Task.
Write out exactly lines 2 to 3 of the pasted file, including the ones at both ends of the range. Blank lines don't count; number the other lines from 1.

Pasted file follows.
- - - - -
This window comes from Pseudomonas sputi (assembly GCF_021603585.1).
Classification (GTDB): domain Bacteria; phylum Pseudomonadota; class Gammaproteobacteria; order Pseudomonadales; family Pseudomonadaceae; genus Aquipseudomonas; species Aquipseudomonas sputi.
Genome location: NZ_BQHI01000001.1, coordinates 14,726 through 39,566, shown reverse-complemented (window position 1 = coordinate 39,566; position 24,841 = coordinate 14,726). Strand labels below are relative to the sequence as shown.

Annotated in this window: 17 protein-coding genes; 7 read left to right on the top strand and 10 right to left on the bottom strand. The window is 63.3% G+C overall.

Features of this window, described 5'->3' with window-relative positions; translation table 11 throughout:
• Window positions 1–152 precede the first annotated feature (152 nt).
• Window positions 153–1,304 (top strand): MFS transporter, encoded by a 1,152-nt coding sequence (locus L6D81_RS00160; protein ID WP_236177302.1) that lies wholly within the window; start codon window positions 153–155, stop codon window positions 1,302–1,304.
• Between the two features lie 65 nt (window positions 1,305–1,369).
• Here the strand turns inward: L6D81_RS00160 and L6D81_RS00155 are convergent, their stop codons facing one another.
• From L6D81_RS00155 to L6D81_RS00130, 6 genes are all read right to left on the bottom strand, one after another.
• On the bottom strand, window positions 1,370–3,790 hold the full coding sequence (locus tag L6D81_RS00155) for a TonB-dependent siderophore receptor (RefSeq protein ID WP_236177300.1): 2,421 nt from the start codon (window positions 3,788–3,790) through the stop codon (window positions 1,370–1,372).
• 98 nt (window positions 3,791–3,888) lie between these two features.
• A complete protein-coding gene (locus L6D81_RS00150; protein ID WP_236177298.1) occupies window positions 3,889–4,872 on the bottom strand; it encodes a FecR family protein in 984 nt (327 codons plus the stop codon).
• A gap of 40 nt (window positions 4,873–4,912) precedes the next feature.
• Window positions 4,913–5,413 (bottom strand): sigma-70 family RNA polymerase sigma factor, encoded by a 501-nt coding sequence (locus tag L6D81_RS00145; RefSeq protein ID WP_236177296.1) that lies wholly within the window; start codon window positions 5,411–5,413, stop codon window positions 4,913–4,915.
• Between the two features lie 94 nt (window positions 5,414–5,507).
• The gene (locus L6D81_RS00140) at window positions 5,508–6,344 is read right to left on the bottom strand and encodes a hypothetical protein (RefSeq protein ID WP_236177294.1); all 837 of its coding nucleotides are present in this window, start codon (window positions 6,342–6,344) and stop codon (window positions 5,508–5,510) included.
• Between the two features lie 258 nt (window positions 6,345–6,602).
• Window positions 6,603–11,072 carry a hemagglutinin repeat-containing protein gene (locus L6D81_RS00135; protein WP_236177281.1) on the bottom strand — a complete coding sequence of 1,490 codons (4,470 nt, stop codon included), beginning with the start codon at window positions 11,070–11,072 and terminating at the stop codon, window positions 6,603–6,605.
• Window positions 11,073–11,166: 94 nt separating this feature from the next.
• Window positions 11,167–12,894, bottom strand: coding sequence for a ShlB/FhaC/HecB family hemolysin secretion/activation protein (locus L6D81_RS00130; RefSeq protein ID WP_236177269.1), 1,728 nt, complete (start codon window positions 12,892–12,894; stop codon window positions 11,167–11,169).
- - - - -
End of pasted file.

Classification (GTDB): domain Bacteria; phylum Pseudomonadota; class Gammaproteobacteria; order Pseudomonadales; family Pseudomonadaceae; genus Aquipseudomonas; species Aquipseudomonas sputi.
Genome location: NZ_BQHI01000001.1, coordinates 14,726 through 39,566, shown reverse-complemented (window position 1 = coordinate 39,566; position 24,841 = coordinate 14,726). Strand labels below are relative to the sequence as shown.